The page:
Click on the Settings link next to one of the blogs in the list
Don't click on Stop following this site in the window that pops up. Instead, click on the Sites you've ...
This IFTTT recipe gets you most of the way there. You just need to tag all of the feeds from which you want this email alert with a particular tag. (Since feeds can have multiple tags, you could tag all of them if you want.)
Google Reader channel, New item tagged trigger
Gmail channel, send an email action
For every new item in Google Reader with a ...
According to the Feedly blog it will work after the Google Reader shutdown:
Google announced today that they will be shutting down Google Reader.
This is something we have been expecting for some time: We have been
working on a project called Normandy which is a feedly clone of the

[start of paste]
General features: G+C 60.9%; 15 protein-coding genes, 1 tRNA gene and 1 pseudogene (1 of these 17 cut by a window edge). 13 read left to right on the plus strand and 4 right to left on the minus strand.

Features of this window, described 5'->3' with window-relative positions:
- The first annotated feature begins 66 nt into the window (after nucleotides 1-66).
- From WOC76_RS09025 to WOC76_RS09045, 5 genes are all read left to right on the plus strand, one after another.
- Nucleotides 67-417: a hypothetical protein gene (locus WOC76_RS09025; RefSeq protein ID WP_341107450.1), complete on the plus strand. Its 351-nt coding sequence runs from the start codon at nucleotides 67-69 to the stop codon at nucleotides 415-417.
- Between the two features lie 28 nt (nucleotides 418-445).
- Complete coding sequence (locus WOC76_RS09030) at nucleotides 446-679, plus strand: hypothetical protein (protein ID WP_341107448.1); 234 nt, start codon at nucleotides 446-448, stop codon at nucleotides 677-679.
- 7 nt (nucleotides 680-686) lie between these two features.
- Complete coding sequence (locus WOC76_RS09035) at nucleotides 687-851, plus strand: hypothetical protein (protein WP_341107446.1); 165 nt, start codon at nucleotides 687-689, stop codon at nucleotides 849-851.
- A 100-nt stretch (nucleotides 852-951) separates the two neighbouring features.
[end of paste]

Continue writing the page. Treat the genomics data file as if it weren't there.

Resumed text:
Google Reader API – running on Google App Engine. When Google Reader
I'm sure this is not possible at the time of writing.
The best thing you can do is to remove any reference to the link you can find, now that Google Reader moved away from Shared Items (to Google+), I think Google won't link to that page anymore themselves either. So if you remove all references you know of, I doubt if anyone will ever reach that page again....
I just noticed that that happened to me yesterday. I don't know what caused it. I don't mind it, but to undo, try this:
Go to Google Reader overview page
Go to the little cog wheel on the left. Click it and select Settings from drop-down menu.
You'll get a screen with tabs, that I don't recall seeing ...
You can't selective choose which feeds are excluded from the "All Items" stream.
You can, however, tag feeds with multiple tags.
So, if you organize your feeds by topic, e.g.
How about also organizing by importance? You can use tags like
Read when I have nothing else to do
Read only when desperate
All Items ...
Blogs I'm following is a rather new feature. That's probably the reason it's not in the Android app yet.
For the settings, Blogs I'm following is a special folder maintained by Google Reader itself, so you are probably not allowed to change anything about it.